Representing Allen Organs Since 1974

Carmichael Presbyterian Church, Carmichael

In the summer of 1918, a farm wagon began clattering over the little country roads every Sunday  morning, collecting the children and taking them to Sunday School. Thus began the heritage of this congregation! In 1927 the first church was built on land donated by Hcarmichael_1927A. A. Hobbs who said, “I haven’t been able to make a thing grow on this piece, but maybe a church will grow there!”

Their faith in God and His purpose for the people of this church were severely tested during the war years of the 1940’s. Because steel could not be obtained during the war, the San Diego mission design using adobe bricks was approved. The adobe bricks were made right at the church and tile was used for the roof because it was not considered a critical material during the war. Nationally known contractor John Knapp supervised the building project seven days a week, with a small crew during the week and members of the church on weekends. The bell was rung in this bell tower for the first service in the new church on December 9, 1951.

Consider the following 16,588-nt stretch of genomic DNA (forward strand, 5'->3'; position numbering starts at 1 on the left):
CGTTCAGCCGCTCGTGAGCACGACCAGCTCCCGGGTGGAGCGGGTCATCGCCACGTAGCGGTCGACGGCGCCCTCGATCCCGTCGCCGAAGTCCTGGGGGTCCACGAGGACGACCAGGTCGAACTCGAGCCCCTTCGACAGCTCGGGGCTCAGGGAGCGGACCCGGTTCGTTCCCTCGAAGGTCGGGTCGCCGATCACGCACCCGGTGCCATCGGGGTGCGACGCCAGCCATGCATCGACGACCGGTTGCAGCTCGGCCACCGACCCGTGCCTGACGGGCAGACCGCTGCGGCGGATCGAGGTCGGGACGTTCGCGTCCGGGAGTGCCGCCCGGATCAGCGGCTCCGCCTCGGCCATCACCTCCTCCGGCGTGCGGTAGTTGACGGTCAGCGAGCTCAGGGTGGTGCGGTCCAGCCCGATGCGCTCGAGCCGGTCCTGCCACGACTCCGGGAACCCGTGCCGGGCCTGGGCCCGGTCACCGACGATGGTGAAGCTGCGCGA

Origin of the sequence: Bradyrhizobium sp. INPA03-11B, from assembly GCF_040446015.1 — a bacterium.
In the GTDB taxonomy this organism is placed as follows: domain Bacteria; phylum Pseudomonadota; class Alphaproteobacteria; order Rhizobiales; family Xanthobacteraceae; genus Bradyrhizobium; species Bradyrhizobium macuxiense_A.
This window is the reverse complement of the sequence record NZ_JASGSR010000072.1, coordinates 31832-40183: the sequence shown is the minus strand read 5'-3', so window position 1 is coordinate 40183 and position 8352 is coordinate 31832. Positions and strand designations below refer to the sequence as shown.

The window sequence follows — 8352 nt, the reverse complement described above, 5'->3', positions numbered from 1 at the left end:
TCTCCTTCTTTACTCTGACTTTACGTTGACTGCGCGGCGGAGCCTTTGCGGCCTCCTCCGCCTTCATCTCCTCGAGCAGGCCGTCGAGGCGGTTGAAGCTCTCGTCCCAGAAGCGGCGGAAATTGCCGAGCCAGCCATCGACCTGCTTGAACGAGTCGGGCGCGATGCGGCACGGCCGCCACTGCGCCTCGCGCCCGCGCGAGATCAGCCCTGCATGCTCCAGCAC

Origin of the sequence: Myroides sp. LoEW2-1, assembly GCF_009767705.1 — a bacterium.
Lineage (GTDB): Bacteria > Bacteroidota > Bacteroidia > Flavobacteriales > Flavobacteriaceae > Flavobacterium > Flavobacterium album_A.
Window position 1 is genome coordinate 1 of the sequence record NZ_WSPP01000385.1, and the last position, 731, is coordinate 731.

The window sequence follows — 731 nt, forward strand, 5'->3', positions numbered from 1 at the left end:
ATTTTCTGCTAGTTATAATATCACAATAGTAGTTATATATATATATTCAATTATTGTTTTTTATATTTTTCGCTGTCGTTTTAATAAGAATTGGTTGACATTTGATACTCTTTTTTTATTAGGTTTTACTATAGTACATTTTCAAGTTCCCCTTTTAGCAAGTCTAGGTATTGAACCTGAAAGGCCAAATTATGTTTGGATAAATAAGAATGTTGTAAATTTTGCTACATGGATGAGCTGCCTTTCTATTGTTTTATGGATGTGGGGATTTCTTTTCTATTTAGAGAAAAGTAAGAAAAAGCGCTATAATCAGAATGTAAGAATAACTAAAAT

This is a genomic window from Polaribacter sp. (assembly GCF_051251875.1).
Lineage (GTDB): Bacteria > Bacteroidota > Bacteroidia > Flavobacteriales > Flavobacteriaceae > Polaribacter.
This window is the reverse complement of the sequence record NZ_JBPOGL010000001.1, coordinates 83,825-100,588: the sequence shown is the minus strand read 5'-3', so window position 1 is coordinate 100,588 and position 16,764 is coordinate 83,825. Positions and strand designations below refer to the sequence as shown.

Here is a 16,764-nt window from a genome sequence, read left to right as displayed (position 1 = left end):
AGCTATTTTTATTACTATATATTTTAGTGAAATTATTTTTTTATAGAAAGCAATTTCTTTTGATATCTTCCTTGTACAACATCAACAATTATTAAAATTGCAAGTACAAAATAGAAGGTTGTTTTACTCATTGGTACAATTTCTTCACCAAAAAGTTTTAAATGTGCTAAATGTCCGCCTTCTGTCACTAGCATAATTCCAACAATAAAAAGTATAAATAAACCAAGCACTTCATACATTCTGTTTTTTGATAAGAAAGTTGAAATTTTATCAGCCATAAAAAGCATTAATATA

In 1997, the current church family determined that they, like the faithful stewards of their heritage, must confront the reality of preserving what they had. They developed a plan to make expensive renovations, practical changes, and safety repairs. Thus they began, building on a Legacy of Faith.

Today the renovated sanctuary provides for the spiritual and musical needs of the congregation. The Chancel area has been rearranged to improve the acoustics and to provide space for the combined choirs of singers and bell-ringers and orchestra to perform together during worship services.

And finally, a new Allen organ was installed to enhance the communion and worship services. This instrument is a combination of real wind-blown pipes and the sophisticated digitaCarmichael Pres Churchl technology of Renaissance™ by Allen. The console is a 3-manual, 77 stop instrument, interfaced with 6 ranks of pipes that are installed behind the choir loft on the Chancel wall. The result is an instrument of phenomenal color and versatility. Organist, Randy Benfield, delights the congregation with his accompaniments to the hymns and liturgy, as well as with his performance of solo organ literature.